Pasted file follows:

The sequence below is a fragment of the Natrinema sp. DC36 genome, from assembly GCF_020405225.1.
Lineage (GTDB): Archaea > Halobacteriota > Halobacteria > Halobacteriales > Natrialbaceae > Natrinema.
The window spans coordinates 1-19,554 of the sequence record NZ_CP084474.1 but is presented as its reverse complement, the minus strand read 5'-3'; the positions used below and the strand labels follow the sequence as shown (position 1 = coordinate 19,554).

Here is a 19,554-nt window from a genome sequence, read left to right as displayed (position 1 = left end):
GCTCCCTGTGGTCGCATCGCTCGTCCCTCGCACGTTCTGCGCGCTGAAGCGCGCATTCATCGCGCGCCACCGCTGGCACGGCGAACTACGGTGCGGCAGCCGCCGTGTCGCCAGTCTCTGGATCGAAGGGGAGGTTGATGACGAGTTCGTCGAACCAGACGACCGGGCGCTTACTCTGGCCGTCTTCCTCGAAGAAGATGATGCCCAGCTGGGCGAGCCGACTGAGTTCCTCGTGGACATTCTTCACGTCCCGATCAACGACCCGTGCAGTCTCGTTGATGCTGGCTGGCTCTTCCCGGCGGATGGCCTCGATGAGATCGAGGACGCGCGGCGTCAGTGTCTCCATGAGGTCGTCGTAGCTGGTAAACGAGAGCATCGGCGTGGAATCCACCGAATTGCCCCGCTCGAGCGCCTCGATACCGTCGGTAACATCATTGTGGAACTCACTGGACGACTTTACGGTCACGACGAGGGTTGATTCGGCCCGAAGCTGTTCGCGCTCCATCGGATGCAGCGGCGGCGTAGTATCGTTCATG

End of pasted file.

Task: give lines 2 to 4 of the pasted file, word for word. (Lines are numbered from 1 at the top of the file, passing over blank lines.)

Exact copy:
Lineage (GTDB): Archaea > Halobacteriota > Halobacteria > Halobacteriales > Natrialbaceae > Natrinema.
The window spans coordinates 1-19,554 of the sequence record NZ_CP084474.1 but is presented as its reverse complement, the minus strand read 5'-3'; the positions used below and the strand labels follow the sequence as shown (position 1 = coordinate 19,554).

Here is a 19,554-nt window from a genome sequence, read left to right as displayed (position 1 = left end):